Mary Wilkins Freeman house

These and other early stories are good, but not quite the real thing.  The heart of the book really is the six stories collected in The Wind in the Rose-Bush, which means while this current volume is worth reading, you won't suffer over much, I think, if you just track down an old copy of Rose-BushAcademy Chicago, for example, reprinted the book back in the 1980s.  It's a better quality volume than the Hippocampus one, though the latter has a niftier cover illustration.

The six stories in Rose-Bush are the title story (1902), "The Vacant Lot" (1902), "Luella Miller" (1902), "The Shadows on the Wall" (1903), "The Southwest Chamber" (1903) and "The Lost Ghost" (1903).  All the stories, with the exception of "Luella Miller," are mostly subtle tales of hauntings, where the frights some from accumulations of domestic details that are not quite right. "Luella Miller," a fascinating story, has been classified as a vampire tale, and it is about a woman who draws others to serve her and waste away.  There's something quite unnerving about it.

Of the others, the weakest is probably "The Vacant Lot," but it's also the most "fun."  It's about a family from the country who got a great deal on a house in Boston and of course the house turns out to be haunted.  I was reminded of the early Eighties Spielberg film Poltergeist.  The determination of the thrifty New England father (one of the rare major male characters) to stay on in the house he ostensibly got such a good deal on is amusing, but this story seems more superficial than the others.

Actually several stories might be deemed simultaneously supernatural stories and crime stories and I couldn't help thinking how Mary Wilkins Freeman could have given Anna Katherine Green a run for her money as a mystery writer, especially seeing how good writing was not Green's forte.  But then maybe Freeman couldn't have stuck it on plotting a mystery!

In any event, the title story, "The Shadows on the Wall" and "The Lost Ghost" make pretty nifty crime stories too.  In the title story, retired schoolteacher Rebecca Flint returns from Michigan to New England to take her pretty young niece Agnes back home with her, but Agnes' stepmother, Emeline Dent, is curiously reticent about Agnes' whereabouts....

In "The Shadows on the Wall," which I recalled from a 1970 episode of Night Gallery, a sort of Greek chorus of three sisters comments on the conflict between their late brother Edward and their other brother Henry and that shadow that won't seem to leave the wall....I find this a really creepy tale which takes full advantage of the insularity and confinement of those old New England houses.

I will have to watch the Night Gallery episode again, which you can find on Youtube.  It's called Certain Shadows on the Wall and starred Agnes Moorehead, Louis Hayward, Grayson Hall and Rachel Roberts.  Quite  a cast, but the plot is considerably changed.  "The Lost Ghost" has a plot concerning criminal wickedness that could have have been ripped right out of headlines from the day and is unnerving and moving too, a very strong portrait of people in dying New England.  

Finally, I quite liked "The Southwest Chamber," about two New England spinsters and their niece who move in to the old family home, recently inherited from the sisters' late aunt.  This story has a quite persistent and malevolent spectre at work!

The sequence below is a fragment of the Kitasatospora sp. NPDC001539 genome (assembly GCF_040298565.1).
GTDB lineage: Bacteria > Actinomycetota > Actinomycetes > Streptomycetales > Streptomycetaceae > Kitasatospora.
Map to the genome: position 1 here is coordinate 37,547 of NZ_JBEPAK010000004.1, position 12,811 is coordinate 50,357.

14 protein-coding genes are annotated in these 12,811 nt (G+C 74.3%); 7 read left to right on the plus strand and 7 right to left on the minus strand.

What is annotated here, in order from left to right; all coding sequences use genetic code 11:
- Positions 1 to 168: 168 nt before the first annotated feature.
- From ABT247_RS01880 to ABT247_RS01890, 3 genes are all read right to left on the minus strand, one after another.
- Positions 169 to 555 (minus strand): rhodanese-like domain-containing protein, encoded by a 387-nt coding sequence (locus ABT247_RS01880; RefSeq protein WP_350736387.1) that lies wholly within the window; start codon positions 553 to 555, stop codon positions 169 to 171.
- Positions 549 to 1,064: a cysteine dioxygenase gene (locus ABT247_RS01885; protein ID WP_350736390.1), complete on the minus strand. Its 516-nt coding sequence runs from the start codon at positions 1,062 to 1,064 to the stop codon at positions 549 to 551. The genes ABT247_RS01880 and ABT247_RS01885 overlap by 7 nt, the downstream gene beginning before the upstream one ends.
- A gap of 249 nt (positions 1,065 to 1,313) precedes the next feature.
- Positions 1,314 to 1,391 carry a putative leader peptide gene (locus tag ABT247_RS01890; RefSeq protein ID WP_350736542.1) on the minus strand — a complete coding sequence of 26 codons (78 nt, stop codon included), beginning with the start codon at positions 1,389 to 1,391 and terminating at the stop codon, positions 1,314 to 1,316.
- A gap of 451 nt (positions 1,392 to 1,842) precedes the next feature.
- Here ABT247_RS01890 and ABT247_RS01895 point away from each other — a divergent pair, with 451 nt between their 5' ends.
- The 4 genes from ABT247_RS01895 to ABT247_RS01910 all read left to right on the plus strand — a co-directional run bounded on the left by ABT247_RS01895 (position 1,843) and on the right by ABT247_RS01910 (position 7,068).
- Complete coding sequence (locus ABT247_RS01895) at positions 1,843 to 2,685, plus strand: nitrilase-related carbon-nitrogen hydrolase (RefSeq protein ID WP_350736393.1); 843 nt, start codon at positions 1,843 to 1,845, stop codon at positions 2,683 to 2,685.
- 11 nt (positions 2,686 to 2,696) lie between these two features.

Definitely recommended.  You'll be reminded of some of the ghostly fiction of Edith Wharton, if you have read that.  And if you haven't read that, you should!

Saturday, October 8, 2022

Paperback Novelties: The Dell Great Mystery Library, 1957 to 1968 (?)

The Dell Great Mystery Library was an early attempt to "codify" great mystery fiction.  When it was launched in 1957 it was described as "an exciting new venture in softcover publishing, bringing you the world's most distinguished mystery fiction as determined by:


author, editor and critic, recognized as America's foremost mystery authority


Academy Award-winning actor, and star of such motion picture mystery successes as 
The Maltese Falcon, The Big Sleep and The Desperate Hours


poet, biographer, essayist, anthologist and mystery fan

design by William Teason

Well, Anthony Boucher, natch, he was like the Otto Penzler or Martin Edwards of his day in the U. S., in terms of dominating the mystery criticism and reprint field, but the weird thing about this is that Humphrey Bogart died at the age of 57 on January 14, 1957--the same month in which the first three books in the Dell series were published!

It is a little hard to believe that the deeply terminally ill Bogart was spending his time selecting books for Dell's great mystery series, but this is what the publisher tells us.  His photo continued to appear on the back covers of the books in Dell series at least through number 7, six months after his death, with Dell assuring its readers that the late actor was still helping Boucher and Untermeyer to select the books!  

By numbers 9 and 10, however, Bogie's pic had been replaced with a new judge:

Boris Karloff

star of stage and screen. master of the spine-tingling art, whose hits include Frankenstein and Arsenic and Old Lace

Red menace Louis Untermeyer insidiously 
subverting quiz show What's My Line?
As for Louis Untermeyer, he was a prominent Jewish public intellectual who had been blacklisted from television for having had Communist associations back in the Thirties.  Gasp!

In 1950 Untermeyer had been fired, due to pressure from right-wing organizations like the Catholic Veterans, from the popular TV quiz show What's My Line? and replaced with Bennett Cerf